Teachers Explore How to Integrate Computer Science into K-12 Curriculum at UW Conference

8/9/10

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a lack of skill,” Armstrong said. “Once I learned that I could use math to simulate physics, or simulate biology in practice—that’s when it became interesting to me. So all through high school I was not particularly interested in math, and it took me probably through the middle of my university career until I started to see that.”

“Time and time again if I think something is too hard and I just give up, I’m disappointed,” Eng said, explaining that she passed on taking a computer science class in high school because of that same misconception—that it was too hard. “Life is hard, but you can’t always just give up. That’s the message I give high school students—if I keep working on it, then eventually I can get there. It’s just not giving up.”

“I think for those students who think they’re not good at math, I don’t necessarily believe that. I think it’s more that they don’t know how they’re interested, and that application is key,” Armstrong said.

Misconception: Boys are more inclined to study CS than girls.

Three of the four panelists were women, a testament to the falsehood of one of the major stereotypes among computer science students—that it only appeals to mathematically inclined boys who enjoy video games and web design. Coincidentally, the majority of teachers at the conference were also women. The key to breaking down this stereotype, is finding ways to encourage girls to take an interest in CS.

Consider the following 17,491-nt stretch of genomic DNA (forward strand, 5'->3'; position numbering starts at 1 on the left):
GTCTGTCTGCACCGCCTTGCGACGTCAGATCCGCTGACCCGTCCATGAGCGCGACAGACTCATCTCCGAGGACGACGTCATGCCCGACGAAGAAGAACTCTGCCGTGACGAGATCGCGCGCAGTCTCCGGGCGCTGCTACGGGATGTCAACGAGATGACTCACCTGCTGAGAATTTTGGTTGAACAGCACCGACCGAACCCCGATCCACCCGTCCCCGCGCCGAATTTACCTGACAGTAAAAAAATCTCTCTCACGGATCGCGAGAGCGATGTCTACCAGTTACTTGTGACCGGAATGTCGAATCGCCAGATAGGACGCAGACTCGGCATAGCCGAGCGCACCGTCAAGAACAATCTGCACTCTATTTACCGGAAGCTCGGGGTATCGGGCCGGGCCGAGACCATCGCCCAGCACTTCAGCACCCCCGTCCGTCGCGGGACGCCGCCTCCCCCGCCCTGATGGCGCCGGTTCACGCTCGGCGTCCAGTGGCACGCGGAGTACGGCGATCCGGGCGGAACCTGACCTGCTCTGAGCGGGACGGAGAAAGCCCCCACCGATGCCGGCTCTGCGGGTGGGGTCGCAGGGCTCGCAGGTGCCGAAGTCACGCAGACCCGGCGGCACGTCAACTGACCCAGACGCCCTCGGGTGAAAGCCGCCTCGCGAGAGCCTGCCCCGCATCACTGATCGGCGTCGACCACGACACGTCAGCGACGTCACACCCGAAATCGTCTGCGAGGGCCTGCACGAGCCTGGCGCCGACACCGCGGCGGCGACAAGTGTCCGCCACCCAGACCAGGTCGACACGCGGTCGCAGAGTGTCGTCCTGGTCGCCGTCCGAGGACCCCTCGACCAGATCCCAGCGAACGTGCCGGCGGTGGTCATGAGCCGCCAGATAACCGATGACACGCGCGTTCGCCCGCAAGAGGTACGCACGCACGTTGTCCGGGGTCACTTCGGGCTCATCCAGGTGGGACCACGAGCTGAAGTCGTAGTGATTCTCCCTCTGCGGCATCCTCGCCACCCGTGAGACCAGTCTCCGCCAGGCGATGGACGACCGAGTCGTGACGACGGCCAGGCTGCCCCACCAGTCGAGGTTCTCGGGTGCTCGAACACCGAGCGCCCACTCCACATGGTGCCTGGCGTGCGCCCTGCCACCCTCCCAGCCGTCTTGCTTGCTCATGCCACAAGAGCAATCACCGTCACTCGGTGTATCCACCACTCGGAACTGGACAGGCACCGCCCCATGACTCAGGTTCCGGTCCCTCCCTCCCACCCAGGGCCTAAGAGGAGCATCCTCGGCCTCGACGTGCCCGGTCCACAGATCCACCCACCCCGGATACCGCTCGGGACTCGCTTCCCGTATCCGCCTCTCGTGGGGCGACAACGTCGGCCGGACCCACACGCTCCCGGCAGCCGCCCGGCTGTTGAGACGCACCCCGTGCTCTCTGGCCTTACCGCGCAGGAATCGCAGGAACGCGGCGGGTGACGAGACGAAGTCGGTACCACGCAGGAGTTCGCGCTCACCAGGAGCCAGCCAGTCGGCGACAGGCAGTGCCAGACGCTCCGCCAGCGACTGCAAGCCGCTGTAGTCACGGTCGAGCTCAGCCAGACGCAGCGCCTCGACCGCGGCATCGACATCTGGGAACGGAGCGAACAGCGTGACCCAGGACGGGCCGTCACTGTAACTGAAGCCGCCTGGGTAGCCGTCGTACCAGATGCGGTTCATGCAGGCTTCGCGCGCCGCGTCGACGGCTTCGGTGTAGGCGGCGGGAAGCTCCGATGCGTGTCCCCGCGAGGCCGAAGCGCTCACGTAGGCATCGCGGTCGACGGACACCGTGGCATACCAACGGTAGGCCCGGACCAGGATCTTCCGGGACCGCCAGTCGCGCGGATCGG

“Almost every single woman I know in CS, took a class for a reason, like, their boyfriend is taking the class and wanted them to take it with them,” said Krista Davis, a 2005 UW CSE graduate who now works at Google. “In my case, it was that my computer was acting up and I wanted to see if I could fix it, which of course I couldn’t, but that’s what got me in…all you need is that first class to realize you’re good at something.”

Misconception: CS graduates end up working 18-hour days, or 60+ hours a week.

Everyone on the panel vehemently disagreed with this statement. And although all agreed that, like most jobs, schedules can vary, they all expressed that generally speaking the workload is more than manageable.

“I don’t work 60 hour weeks. Maybe some people at Google do, but I don’t,” Davis said.

“My normal work day in the middle of a project is a normal 8 hour workday with a lunch,” Armstrong said, adding that hours can get long at the end of a project cycle, but that the company makes up for it with generous part-time and sabbatical weeks. “It’s only hard to see friends or go to the gym for a couple of months every two years.”

After shattering the misconceptions, the panel moved on to answering questions from teachers on how to break down barriers, appeal to students, and open the floodgates for CS opportunities at younger ages.

Question: The population of kids that are taking computer science is small. How can high school students be encouraged to get involved?

Answer: Showing students how CS applies to their lives on a daily basis by integrating elements of the curriculum into other classes.

“When I went to high school, my exposure to computers was Excel, Powerpoint, and Word. Really it boils down to exposure, and the type of exposure that is the happy welcoming thing for a high school student,” Eng said. “What really influenced me was taking classes and talking to people. It doesn’t really matter what area you go into—whether it’s biology, or business, or law—all of these computer science concepts can be applied in everything that you go into. If I had known that when I was in high school, that would have turned a light bulb on.”

Question: What other classes besides math and computer science have helped you in your career?

Answer: Drama, literature, art, debate—anything creative that bolsters thinking outside … Next Page »

Thea Chard is a correspondent for Xconomy Seattle. You can e-mail her at theachard@gmail.com or follow her on Twitter at http://twitter.com/theachard. Follow @

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